Texas A&M University
The current expansion of the U.S. economy is among the longest on record. There have been 33 recessions since 1854, and, given the length of this expansion, one may think that we are now due for another downturn. The fiscal stimulus arising from the tax cut passed at the end of last year may keep the economy growing for some time, but this effect is expected to eventually wear off. While the Federal Reserve has shown a willingness to raise interest rates to prevent overheating, Federal Reserve Chairman Jerome Powell has recently indicated that interest rates are “just below” broad estimates of a neutral level — a setting designed to neither speed nor slow economic growth. Still, predicting recessions is a notoriously difficult endeavor, as pointed out by Nobel Laureate Robert Shiller. Nevertheless, there are some warning signs, among them the flattening of the yield curve and the decrease in the spread between 10-year and 2-year Treasuries – and these warnings would become stronger were these movements to continue in the same direction.
So-called sin taxes represent an effort to tilt consumption away from items that are harmful, such as tobacco, alcohol and sugary drinks. The revenues generated by these taxes could also benefit health outcomes if they were dedicated for that purpose. Evidence on taxing sugary drinks from the experience in Philadelphia and elsewhere suggests the policies do reduce people’s consumption of these drinks. Additional research would be needed to show concrete beneficial health outcomes from the reduction in the consumption of sugar due to the tax.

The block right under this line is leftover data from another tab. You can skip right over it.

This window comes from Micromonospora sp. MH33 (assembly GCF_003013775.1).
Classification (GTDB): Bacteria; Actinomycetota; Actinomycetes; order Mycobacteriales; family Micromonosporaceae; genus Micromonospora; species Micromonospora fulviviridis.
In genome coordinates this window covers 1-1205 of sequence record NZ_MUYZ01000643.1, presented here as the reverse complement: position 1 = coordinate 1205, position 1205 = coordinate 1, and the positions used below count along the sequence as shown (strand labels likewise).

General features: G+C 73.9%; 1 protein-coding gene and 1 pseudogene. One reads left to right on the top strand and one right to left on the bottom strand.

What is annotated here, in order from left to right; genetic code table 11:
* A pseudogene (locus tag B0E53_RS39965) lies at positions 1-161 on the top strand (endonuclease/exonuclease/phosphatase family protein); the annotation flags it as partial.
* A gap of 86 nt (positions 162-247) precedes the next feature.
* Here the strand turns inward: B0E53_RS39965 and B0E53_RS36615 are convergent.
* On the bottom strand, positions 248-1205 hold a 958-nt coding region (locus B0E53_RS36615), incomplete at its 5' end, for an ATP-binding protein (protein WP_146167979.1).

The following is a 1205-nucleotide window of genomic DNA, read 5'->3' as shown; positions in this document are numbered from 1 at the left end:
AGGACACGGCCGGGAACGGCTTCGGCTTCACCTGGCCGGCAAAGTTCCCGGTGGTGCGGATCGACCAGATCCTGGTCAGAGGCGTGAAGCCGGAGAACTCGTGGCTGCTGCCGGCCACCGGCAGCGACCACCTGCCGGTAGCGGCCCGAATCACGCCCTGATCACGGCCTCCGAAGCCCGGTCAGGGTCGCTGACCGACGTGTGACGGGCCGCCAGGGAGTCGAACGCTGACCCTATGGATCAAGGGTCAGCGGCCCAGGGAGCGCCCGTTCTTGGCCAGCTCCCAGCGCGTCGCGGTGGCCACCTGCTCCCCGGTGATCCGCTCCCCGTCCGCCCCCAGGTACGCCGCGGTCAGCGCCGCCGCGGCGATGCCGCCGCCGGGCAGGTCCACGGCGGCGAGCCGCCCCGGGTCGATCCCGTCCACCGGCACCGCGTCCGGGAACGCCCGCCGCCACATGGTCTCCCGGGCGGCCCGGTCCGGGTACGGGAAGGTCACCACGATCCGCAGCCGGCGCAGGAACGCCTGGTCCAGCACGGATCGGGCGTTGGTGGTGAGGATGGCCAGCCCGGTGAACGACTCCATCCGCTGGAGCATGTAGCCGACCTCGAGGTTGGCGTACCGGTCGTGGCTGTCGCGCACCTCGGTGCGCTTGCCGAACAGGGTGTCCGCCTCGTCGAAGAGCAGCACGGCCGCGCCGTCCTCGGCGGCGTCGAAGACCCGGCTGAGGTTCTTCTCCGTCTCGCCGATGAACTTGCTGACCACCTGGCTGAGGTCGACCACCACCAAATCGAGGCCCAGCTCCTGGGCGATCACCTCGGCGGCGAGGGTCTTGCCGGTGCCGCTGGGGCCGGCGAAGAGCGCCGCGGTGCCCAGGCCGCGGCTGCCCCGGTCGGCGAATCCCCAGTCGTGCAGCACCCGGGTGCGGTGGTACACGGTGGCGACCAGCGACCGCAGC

A substantial part of the decline in labor force participation can be explained by the the retirement of baby-boomers. But there are concerning trends in participation for those who are in prime working ages. The fact that the return to low-skilled work has been falling, together with poor options for elder care and child care, have contributed to more people leaving the work-force. In contrast to other advanced economies, since 2,000, labor force participation among prime-age women has been declining in the U.S. The good news is that considering this trend isn’t universal, the U.S. can look to other advanced countries and make policy shifts to help reverse the decline in women in the labor force.
The minimum wage is not an effective tool to reduce poverty or income inequality. Many of the beneficiaries do not live in low-income households. Moreover, there is some evidence that workers who earn the minimum wage tend to see relatively rapid gains in hourly wages as they acquire experience. Policies that supplement the incomes of low-wage workers, like the Earned Income Tax Credit, are better targeted to low-income families and encourage work.
Productivity growth is notoriously hard to measure and to predict. But there are a few factors that could be contributing to the slowdown in the U.S. Historically, a large part of productivity growth has come from new, fast growing firms hiring workers away from older, less productive firms. With declining dynamism and fewer start-ups in the economy, this mechanism is much less pronounced today. A slowing rate of capital accumulation – as well as the fact that the education differential between generations is not growing as quickly – could also be contributing factors.